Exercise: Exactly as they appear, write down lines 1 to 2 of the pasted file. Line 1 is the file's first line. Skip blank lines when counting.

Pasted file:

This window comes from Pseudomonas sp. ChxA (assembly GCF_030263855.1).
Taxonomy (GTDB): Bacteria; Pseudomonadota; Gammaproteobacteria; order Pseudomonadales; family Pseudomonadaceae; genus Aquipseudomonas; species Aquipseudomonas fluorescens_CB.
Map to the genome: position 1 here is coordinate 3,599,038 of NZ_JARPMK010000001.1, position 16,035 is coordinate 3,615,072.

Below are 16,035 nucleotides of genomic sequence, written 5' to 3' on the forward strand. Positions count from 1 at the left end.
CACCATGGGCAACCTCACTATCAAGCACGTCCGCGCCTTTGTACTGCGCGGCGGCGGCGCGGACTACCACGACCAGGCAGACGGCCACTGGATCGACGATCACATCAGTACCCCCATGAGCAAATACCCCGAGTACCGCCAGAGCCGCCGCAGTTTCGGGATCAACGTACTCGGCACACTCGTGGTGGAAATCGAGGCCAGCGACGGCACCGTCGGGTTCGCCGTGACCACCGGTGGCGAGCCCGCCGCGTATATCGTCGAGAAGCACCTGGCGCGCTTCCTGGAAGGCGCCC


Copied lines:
This window comes from Pseudomonas sp. ChxA (assembly GCF_030263855.1).
Taxonomy (GTDB): Bacteria; Pseudomonadota; Gammaproteobacteria; order Pseudomonadales; family Pseudomonadaceae; genus Aquipseudomonas; species Aquipseudomonas fluorescens_CB.